FV215: A semi-SPG design with a FV200 chassis mounting a limited traverse turret armed with a 183 mm gun. Only a wooden mockup was produced. More information can be found HERE.

Caernarvon mark II

Caernarvon mark II

The FV221 Caernarvon

Considered as a stopgap tank before the heavy turret was ready, it was nonetheless part of the FV 200 lineage. At the end, the Centurion was found better. Only the Caernarvon mobility was judged satisfactory, as its turret was far lighter and its engine at least on paper (800 hp vs 650 hp) much more capable. But in terms of speed and range, it lagged behind. They were given the Mk III 20 pounder turret of the Centurion mark II but never really hit their mark as main battle tank and after a single prototype Mark I, only a short experimental serie (21) Mark II was released.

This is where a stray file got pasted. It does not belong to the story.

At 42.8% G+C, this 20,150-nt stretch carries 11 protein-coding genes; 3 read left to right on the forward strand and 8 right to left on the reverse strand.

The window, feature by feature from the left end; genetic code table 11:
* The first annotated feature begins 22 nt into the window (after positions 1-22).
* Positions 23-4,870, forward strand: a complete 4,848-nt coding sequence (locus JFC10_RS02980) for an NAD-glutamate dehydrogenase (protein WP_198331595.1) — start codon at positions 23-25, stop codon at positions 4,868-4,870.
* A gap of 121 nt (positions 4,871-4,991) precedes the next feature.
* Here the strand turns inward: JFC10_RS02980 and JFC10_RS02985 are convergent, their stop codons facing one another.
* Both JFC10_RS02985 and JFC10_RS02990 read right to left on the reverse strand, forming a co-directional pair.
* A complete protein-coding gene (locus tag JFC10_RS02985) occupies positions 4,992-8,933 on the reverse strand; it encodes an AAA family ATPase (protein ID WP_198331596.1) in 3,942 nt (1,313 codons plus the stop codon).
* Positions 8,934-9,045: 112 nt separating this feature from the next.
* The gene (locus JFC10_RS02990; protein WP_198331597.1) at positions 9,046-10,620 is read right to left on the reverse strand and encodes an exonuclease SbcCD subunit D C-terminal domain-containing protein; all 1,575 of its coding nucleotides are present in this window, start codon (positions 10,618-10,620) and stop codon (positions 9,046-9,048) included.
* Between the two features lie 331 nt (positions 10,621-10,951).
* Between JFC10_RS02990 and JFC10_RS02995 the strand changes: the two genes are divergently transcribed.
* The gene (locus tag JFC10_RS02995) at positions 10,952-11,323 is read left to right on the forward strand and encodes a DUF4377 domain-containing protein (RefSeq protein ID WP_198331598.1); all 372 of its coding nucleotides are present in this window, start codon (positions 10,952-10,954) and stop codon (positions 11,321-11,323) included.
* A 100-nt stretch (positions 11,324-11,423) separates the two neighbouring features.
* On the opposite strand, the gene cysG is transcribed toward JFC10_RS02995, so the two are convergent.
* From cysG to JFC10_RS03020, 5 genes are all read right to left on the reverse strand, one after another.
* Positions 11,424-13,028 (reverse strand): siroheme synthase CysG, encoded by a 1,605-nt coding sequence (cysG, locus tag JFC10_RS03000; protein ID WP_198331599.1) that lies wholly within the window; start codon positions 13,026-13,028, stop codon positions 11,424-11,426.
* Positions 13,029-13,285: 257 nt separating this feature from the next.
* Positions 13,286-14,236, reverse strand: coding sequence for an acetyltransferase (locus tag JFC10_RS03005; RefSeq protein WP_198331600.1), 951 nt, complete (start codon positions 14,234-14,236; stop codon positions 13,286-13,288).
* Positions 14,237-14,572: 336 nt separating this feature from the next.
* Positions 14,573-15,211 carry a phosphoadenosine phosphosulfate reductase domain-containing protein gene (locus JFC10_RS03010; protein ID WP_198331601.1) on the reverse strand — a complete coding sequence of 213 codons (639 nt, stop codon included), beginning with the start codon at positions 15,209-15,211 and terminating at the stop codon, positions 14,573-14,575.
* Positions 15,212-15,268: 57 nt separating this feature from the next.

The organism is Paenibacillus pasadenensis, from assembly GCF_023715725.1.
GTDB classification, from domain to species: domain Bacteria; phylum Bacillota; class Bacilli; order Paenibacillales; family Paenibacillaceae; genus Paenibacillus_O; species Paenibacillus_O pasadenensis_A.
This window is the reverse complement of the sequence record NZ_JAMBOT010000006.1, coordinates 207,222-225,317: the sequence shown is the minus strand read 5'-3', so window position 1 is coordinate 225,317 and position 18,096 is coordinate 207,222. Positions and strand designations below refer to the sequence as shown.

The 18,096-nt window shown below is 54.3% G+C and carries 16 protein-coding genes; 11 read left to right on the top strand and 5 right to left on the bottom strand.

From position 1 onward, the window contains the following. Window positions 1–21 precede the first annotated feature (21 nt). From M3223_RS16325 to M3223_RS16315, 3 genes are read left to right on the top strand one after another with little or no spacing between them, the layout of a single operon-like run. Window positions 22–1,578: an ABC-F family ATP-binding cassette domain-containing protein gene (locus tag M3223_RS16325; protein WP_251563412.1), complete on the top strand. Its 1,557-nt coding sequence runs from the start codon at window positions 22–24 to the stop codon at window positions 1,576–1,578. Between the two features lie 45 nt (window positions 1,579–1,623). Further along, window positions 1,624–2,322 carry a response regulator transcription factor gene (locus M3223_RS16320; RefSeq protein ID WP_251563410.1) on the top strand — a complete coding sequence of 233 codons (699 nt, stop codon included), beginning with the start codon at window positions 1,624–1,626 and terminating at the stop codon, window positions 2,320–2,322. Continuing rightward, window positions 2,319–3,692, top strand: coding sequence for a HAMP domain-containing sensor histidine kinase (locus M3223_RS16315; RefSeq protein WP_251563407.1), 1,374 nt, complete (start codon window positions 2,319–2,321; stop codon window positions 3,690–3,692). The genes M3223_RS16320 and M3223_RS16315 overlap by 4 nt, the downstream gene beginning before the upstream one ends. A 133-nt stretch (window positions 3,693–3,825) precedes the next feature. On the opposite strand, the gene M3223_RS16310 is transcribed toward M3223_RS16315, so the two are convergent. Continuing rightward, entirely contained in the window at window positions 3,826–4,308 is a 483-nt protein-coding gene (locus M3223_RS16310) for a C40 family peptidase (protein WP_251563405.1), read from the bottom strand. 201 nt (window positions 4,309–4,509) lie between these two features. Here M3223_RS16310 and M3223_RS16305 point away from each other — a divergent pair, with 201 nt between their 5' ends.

Conqueror ARV2 FV 222

FV222 Conqueror ARV

This was the heavy Armoured Recovery Vehicle (ARV), still used years after the retirement of the main type. One is still on active duty as a training beach recovery vehicle today. To the Mk I (8 produced) succeeded the Mk II, with 20 produced. Devoid of a turret and with a tailor-made superstructure, it weighted 57 tons had a winch capacity of 45 tons in direct pull. The design of the glacis slope was different, much less pronounced. Towing crane and apparatus were stored on the side of the rear deck. Steel cables were attached to the side skirts.

In action